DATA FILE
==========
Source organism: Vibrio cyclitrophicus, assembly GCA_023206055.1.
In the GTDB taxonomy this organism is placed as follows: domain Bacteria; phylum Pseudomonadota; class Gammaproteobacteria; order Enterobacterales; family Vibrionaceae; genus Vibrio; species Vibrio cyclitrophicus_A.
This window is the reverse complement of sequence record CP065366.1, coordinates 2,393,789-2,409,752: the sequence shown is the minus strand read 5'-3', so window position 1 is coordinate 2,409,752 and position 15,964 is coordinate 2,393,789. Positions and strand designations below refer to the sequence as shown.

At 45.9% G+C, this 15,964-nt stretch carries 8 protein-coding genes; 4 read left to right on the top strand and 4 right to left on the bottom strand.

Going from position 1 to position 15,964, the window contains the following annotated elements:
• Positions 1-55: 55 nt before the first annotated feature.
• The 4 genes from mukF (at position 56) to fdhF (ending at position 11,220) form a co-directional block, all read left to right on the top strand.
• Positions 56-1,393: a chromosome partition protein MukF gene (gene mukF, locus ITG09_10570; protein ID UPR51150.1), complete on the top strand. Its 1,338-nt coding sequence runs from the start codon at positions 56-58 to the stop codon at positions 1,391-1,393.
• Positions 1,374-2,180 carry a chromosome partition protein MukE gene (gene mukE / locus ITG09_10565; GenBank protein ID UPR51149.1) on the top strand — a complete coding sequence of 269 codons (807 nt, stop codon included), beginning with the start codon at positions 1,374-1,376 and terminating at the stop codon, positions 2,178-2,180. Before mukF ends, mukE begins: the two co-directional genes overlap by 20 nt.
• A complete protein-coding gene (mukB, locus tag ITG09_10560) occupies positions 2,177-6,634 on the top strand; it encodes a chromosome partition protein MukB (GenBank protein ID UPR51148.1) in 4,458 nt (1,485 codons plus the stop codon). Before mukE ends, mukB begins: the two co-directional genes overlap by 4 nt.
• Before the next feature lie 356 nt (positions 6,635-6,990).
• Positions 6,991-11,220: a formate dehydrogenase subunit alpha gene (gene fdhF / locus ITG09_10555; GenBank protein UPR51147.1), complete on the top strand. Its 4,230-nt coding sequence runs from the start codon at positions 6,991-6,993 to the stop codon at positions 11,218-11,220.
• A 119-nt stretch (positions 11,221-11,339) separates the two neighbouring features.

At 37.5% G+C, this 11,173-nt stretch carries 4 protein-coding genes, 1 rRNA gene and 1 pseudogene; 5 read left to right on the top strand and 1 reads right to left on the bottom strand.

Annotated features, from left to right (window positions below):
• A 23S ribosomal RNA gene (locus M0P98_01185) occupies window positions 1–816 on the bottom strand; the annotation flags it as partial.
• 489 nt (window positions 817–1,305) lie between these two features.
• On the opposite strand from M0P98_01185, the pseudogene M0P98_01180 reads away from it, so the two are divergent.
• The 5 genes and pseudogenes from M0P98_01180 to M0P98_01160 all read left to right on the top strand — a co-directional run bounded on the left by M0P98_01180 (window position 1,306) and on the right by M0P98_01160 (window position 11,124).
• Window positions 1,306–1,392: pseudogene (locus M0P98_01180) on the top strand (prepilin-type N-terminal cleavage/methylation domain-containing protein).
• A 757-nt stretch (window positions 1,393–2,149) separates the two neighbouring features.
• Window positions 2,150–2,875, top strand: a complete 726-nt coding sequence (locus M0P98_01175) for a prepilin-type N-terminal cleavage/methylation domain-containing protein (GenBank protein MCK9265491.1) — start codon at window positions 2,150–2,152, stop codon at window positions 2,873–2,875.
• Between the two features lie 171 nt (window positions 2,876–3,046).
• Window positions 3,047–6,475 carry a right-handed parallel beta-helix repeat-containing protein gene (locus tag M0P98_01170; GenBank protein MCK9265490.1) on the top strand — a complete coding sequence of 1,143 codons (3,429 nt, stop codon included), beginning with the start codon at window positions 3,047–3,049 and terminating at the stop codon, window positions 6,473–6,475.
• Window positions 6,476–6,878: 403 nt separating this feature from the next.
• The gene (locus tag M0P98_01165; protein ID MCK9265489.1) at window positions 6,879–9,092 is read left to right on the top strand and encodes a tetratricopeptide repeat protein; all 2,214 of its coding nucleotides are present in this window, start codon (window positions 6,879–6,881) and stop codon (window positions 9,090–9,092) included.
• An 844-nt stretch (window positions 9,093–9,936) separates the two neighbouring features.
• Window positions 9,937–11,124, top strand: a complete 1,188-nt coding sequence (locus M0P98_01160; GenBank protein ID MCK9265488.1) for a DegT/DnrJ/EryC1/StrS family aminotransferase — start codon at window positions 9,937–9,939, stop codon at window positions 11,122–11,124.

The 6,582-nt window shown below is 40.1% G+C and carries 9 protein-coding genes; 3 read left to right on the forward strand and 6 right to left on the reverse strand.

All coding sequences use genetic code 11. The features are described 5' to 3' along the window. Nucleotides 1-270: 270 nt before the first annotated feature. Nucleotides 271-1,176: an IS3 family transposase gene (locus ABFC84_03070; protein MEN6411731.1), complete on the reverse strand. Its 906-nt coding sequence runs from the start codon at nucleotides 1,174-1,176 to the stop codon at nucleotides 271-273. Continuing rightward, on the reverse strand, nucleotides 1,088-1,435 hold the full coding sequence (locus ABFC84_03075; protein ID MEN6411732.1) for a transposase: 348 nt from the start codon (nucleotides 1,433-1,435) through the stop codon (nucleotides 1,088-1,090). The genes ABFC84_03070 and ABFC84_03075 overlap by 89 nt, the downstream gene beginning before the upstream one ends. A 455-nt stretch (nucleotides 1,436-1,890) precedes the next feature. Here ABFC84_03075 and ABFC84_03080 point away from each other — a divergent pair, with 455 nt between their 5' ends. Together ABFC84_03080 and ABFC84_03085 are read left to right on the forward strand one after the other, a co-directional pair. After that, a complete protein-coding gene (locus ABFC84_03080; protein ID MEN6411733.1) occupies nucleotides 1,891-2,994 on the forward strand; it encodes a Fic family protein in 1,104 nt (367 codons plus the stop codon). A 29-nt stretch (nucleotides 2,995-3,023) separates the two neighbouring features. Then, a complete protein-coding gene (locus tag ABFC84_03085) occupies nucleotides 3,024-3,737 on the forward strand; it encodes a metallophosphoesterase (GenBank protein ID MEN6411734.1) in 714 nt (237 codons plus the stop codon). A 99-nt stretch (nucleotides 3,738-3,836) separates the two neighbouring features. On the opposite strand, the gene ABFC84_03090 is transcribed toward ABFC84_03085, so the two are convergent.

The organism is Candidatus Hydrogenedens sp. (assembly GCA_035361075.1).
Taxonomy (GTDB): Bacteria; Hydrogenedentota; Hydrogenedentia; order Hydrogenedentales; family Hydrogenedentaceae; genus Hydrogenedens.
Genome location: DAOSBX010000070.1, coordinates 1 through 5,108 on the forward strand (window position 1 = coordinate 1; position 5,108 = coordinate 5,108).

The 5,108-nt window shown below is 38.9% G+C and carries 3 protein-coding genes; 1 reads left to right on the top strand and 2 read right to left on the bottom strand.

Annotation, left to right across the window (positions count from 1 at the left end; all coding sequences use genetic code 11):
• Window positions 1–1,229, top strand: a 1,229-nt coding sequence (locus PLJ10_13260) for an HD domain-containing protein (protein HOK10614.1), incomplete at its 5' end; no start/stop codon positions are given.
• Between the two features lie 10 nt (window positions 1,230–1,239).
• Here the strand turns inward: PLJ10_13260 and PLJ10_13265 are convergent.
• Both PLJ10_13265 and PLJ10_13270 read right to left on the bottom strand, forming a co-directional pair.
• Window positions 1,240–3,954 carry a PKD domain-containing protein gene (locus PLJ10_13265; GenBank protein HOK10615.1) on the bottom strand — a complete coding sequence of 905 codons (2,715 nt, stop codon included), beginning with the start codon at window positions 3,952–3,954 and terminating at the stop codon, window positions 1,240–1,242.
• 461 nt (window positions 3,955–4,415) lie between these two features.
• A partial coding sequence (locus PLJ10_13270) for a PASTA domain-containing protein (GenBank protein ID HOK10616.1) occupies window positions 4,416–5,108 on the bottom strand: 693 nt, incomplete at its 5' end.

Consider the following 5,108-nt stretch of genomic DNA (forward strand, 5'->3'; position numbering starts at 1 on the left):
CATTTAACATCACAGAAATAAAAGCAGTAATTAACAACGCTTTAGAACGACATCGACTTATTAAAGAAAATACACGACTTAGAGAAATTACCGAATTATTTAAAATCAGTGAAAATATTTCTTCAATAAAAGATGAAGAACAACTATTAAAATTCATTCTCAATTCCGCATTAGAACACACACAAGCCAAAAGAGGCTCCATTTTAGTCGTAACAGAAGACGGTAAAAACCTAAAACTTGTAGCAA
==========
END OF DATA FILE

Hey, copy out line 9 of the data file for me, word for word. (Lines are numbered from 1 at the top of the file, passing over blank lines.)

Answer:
• Positions 1,374-2,180 carry a chromosome partition protein MukE gene (gene mukE / locus ITG09_10565; GenBank protein ID UPR51149.1) on the top strand — a complete coding sequence of 269 codons (807 nt, stop codon included), beginning with the start codon at positions 1,374-1,376 and terminating at the stop codon, positions 2,178-2,180. Before mukF ends, mukE begins: the two co-directional genes overlap by 20 nt.